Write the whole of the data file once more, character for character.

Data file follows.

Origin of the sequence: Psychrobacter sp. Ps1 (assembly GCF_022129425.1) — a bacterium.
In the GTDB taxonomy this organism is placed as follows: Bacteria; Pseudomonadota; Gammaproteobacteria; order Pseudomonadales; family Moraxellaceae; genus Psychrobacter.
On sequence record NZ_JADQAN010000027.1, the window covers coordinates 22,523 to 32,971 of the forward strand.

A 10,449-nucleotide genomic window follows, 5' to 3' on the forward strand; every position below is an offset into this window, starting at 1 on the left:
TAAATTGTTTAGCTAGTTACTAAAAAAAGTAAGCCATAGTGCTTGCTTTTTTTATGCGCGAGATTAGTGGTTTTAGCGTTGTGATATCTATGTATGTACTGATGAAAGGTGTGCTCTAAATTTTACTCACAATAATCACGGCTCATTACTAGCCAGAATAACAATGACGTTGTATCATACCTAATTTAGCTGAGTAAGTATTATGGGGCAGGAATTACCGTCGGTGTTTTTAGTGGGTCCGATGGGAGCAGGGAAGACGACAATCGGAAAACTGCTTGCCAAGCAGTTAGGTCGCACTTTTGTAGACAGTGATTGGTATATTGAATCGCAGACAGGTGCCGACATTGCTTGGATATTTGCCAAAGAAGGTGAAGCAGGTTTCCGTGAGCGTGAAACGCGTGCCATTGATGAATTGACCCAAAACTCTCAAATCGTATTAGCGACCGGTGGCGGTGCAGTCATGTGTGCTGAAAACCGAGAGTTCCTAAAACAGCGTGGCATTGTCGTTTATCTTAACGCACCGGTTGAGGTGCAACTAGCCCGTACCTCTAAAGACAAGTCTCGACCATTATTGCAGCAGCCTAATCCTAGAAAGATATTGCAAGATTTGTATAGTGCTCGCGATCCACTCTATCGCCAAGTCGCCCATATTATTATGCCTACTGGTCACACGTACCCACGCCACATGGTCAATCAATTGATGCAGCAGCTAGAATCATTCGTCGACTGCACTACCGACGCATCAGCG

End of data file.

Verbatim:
Origin of the sequence: Psychrobacter sp. Ps1 (assembly GCF_022129425.1) — a bacterium.
In the GTDB taxonomy this organism is placed as follows: Bacteria; Pseudomonadota; Gammaproteobacteria; order Pseudomonadales; family Moraxellaceae; genus Psychrobacter.
On sequence record NZ_JADQAN010000027.1, the window covers coordinates 22,523 to 32,971 of the forward strand.

A 10,449-nucleotide genomic window follows, 5' to 3' on the forward strand; every position below is an offset into this window, starting at 1 on the left:
TAAATTGTTTAGCTAGTTACTAAAAAAAGTAAGCCATAGTGCTTGCTTTTTTTATGCGCGAGATTAGTGGTTTTAGCGTTGTGATATCTATGTATGTACTGATGAAAGGTGTGCTCTAAATTTTACTCACAATAATCACGGCTCATTACTAGCCAGAATAACAATGACGTTGTATCATACCTAATTTAGCTGAGTAAGTATTATGGGGCAGGAATTACCGTCGGTGTTTTTAGTGGGTCCGATGGGAGCAGGGAAGACGACAATCGGAAAACTGCTTGCCAAGCAGTTAGGTCGCACTTTTGTAGACAGTGATTGGTATATTGAATCGCAGACAGGTGCCGACATTGCTTGGATATTTGCCAAAGAAGGTGAAGCAGGTTTCCGTGAGCGTGAAACGCGTGCCATTGATGAATTGACCCAAAACTCTCAAATCGTATTAGCGACCGGTGGCGGTGCAGTCATGTGTGCTGAAAACCGAGAGTTCCTAAAACAGCGTGGCATTGTCGTTTATCTTAACGCACCGGTTGAGGTGCAACTAGCCCGTACCTCTAAAGACAAGTCTCGACCATTATTGCAGCAGCCTAATCCTAGAAAGATATTGCAAGATTTGTATAGTGCTCGCGATCCACTCTATCGCCAAGTCGCCCATATTATTATGCCTACTGGTCACACGTACCCACGCCACATGGTCAATCAATTGATGCAGCAGCTAGAATCATTCGTCGACTGCACTACCGACGCATCAGCG